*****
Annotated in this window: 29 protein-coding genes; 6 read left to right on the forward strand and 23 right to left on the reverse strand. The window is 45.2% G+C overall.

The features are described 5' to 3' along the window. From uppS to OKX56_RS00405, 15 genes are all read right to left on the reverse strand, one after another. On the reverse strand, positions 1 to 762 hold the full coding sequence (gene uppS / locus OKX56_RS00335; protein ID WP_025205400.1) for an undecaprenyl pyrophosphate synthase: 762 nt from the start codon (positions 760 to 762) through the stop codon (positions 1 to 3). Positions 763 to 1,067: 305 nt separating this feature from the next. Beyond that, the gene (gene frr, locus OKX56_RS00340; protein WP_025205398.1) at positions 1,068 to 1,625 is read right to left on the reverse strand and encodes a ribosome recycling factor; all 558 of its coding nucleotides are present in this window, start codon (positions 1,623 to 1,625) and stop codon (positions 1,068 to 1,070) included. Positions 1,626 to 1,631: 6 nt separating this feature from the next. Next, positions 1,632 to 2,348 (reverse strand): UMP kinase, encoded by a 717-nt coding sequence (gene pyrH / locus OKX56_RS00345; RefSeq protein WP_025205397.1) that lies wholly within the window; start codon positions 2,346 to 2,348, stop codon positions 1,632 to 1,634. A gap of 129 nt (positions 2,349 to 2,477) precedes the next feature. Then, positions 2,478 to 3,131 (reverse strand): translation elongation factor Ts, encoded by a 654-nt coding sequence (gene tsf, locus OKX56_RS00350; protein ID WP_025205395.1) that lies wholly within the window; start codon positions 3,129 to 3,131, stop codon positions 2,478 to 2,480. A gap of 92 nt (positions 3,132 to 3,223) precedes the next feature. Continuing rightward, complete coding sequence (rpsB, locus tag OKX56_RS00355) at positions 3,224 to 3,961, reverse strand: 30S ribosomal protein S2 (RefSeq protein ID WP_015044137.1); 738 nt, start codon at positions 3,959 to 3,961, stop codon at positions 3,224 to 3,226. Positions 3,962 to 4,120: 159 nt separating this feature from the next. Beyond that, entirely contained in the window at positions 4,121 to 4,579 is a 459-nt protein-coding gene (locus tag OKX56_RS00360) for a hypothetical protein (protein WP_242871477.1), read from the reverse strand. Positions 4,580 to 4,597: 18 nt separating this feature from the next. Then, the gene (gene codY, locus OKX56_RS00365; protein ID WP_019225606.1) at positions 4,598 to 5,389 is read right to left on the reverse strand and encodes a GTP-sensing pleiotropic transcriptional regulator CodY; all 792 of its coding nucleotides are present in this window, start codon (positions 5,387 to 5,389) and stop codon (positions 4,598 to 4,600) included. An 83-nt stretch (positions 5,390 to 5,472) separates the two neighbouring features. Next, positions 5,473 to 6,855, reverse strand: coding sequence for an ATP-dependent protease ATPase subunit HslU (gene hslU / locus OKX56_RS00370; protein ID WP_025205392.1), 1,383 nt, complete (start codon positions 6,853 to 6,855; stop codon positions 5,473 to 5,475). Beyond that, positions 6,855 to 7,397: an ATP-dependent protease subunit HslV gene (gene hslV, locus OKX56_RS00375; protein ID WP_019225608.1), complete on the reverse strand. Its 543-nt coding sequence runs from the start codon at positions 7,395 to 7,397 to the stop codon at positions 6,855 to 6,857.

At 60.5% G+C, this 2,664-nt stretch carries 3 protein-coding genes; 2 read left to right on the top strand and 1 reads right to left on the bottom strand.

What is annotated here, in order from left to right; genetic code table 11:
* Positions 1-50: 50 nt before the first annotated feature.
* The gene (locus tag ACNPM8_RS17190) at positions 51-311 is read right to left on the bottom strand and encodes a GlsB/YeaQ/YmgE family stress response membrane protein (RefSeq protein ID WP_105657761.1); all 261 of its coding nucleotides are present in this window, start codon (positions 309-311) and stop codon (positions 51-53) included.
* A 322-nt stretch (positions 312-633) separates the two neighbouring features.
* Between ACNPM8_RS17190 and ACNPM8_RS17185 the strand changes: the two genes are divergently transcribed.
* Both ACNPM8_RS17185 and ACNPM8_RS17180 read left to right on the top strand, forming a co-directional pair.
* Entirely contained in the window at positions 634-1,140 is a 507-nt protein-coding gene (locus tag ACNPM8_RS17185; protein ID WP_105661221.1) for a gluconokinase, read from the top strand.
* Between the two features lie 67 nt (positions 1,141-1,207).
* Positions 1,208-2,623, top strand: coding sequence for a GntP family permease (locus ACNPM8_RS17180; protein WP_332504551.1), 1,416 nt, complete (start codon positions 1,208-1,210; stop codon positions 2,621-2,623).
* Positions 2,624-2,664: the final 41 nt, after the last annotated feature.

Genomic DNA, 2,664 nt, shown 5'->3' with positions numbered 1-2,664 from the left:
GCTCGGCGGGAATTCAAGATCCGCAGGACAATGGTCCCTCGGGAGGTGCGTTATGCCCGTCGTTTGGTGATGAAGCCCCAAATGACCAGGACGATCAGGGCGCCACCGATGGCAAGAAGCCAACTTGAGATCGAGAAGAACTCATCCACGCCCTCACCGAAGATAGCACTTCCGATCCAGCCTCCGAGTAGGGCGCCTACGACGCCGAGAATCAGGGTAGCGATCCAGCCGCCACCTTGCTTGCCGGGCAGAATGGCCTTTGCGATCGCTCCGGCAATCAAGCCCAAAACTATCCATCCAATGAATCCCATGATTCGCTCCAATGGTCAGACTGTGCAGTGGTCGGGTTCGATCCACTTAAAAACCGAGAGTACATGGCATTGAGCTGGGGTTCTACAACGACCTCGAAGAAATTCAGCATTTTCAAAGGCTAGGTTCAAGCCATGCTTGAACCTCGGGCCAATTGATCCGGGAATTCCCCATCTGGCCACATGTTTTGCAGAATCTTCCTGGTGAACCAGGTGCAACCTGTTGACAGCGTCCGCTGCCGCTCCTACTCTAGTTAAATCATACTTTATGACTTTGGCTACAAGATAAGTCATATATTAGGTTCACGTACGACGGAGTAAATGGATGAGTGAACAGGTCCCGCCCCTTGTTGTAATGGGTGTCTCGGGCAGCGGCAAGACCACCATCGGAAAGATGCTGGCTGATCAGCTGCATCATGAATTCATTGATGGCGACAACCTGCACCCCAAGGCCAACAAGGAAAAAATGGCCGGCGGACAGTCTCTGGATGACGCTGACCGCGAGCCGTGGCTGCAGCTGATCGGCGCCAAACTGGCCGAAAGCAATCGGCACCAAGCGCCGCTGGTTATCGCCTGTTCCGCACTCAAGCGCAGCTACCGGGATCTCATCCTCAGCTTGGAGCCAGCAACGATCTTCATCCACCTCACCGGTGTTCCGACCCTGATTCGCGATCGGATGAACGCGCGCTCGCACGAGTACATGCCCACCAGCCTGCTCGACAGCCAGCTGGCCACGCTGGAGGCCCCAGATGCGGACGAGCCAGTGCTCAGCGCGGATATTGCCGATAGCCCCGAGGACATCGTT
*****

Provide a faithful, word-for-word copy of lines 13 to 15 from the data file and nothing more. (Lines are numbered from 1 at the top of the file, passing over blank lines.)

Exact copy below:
* Positions 2,624-2,664: the final 41 nt, after the last annotated feature.

Genomic DNA, 2,664 nt, shown 5'->3' with positions numbered 1-2,664 from the left:
GCTCGGCGGGAATTCAAGATCCGCAGGACAATGGTCCCTCGGGAGGTGCGTTATGCCCGTCGTTTGGTGATGAAGCCCCAAATGACCAGGACGATCAGGGCGCCACCGATGGCAAGAAGCCAACTTGAGATCGAGAAGAACTCATCCACGCCCTCACCGAAGATAGCACTTCCGATCCAGCCTCCGAGTAGGGCGCCTACGACGCCGAGAATCAGGGTAGCGATCCAGCCGCCACCTTGCTTGCCGGGCAGAATGGCCTTTGCGATCGCTCCGGCAATCAAGCCCAAAACTATCCATCCAATGAATCCCATGATTCGCTCCAATGGTCAGACTGTGCAGTGGTCGGGTTCGATCCACTTAAAAACCGAGAGTACATGGCATTGAGCTGGGGTTCTACAACGACCTCGAAGAAATTCAGCATTTTCAAAGGCTAGGTTCAAGCCATGCTTGAACCTCGGGCCAATTGATCCGGGAATTCCCCATCTGGCCACATGTTTTGCAGAATCTTCCTGGTGAACCAGGTGCAACCTGTTGACAGCGTCCGCTGCCGCTCCTACTCTAGTTAAATCATACTTTATGACTTTGGCTACAAGATAAGTCATATATTAGGTTCACGTACGACGGAGTAAATGGATGAGTGAACAGGTCCCGCCCCTTGTTGTAATGGGTGTCTCGGGCAGCGGCAAGACCACCATCGGAAAGATGCTGGCTGATCAGCTGCATCATGAATTCATTGATGGCGACAACCTGCACCCCAAGGCCAACAAGGAAAAAATGGCCGGCGGACAGTCTCTGGATGACGCTGACCGCGAGCCGTGGCTGCAGCTGATCGGCGCCAAACTGGCCGAAAGCAATCGGCACCAAGCGCCGCTGGTTATCGCCTGTTCCGCACTCAAGCGCAGCTACCGGGATCTCATCCTCAGCTTGGAGCCAGCAACGATCTTCATCCACCTCACCGGTGTTCCGACCCTGATTCGCGATCGGATGAACGCGCGCTCGCACGAGTACATGCCCACCAGCCTGCTCGACAGCCAGCTGGCCACGCTGGAGGCCCCAGATGCGGACGAGCCAGTGCTCAGCGCGGATATTGCCGATAGCCCCGAGGACATCGTT